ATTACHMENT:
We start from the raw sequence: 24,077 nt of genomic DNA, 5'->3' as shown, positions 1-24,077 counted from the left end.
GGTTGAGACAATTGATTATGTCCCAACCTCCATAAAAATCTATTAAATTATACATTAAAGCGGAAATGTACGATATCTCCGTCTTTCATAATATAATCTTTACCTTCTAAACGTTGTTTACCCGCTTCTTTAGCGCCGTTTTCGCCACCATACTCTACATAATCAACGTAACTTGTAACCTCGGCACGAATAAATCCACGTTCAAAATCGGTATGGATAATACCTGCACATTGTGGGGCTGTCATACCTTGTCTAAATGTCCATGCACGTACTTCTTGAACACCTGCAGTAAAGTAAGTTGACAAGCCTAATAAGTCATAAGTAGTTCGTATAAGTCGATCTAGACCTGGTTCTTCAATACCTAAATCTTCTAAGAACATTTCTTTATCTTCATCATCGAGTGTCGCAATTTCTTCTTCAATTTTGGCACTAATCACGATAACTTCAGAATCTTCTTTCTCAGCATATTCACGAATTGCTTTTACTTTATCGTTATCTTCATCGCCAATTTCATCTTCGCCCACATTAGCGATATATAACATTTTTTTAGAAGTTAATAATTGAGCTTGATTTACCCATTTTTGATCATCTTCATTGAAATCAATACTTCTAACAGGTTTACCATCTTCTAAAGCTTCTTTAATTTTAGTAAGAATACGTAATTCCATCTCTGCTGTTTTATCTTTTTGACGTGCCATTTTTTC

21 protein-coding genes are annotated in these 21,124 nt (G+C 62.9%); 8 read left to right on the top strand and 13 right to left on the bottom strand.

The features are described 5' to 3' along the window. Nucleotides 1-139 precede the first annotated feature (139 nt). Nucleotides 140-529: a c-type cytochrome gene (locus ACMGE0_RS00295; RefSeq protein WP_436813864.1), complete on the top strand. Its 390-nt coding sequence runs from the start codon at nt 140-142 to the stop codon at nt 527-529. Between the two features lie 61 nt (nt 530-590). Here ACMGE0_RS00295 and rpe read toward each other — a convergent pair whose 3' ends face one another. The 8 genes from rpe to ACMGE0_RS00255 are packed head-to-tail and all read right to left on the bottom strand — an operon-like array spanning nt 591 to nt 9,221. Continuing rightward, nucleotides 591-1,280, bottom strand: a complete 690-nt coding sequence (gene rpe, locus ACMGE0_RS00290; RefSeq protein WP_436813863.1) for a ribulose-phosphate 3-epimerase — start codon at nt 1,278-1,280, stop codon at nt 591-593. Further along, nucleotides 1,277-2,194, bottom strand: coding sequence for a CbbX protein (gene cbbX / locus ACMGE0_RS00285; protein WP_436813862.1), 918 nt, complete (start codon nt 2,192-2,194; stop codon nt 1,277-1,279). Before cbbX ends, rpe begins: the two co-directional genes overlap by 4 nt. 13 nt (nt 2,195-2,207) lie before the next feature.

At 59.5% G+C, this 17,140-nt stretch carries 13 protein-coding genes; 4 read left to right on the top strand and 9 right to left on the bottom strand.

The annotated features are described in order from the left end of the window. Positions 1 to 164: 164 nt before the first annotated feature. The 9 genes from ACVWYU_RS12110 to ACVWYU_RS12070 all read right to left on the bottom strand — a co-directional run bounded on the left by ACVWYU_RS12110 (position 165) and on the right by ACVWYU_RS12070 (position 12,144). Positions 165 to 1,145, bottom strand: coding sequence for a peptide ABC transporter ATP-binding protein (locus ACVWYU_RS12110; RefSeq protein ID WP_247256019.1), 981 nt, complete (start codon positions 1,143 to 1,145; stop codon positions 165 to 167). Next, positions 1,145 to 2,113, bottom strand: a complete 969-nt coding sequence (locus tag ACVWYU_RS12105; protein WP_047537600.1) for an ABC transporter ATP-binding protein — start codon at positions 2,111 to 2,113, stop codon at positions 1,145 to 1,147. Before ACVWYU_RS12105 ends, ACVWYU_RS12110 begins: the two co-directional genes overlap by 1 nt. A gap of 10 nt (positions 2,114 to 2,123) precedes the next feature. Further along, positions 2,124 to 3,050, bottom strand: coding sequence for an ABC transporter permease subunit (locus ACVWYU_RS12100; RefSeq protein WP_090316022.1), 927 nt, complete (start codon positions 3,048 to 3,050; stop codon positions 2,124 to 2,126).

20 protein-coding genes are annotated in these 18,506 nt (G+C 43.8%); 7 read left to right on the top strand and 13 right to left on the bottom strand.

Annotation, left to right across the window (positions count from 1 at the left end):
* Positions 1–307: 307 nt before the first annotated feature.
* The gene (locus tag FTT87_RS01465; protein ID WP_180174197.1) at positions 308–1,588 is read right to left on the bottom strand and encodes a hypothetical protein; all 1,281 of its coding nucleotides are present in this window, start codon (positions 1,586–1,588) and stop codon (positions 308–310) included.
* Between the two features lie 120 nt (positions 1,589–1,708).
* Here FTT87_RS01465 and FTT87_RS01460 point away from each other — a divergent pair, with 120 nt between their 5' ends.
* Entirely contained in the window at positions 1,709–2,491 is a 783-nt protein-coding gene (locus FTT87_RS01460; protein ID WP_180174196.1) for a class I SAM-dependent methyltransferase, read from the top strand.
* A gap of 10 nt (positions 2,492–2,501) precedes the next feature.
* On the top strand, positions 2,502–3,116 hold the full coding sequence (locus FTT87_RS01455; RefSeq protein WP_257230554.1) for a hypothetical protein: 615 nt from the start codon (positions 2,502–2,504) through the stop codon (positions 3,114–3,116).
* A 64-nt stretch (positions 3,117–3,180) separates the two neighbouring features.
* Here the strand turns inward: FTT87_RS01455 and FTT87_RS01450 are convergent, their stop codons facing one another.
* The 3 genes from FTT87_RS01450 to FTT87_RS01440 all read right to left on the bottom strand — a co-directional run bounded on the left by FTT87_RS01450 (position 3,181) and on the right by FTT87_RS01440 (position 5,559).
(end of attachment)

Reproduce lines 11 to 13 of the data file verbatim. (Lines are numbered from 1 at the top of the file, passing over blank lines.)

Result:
* Between the two features lie 120 nt (positions 1,589–1,708).
* Here FTT87_RS01465 and FTT87_RS01460 point away from each other — a divergent pair, with 120 nt between their 5' ends.
* Entirely contained in the window at positions 1,709–2,491 is a 783-nt protein-coding gene (locus FTT87_RS01460; protein ID WP_180174196.1) for a class I SAM-dependent methyltransferase, read from the top strand.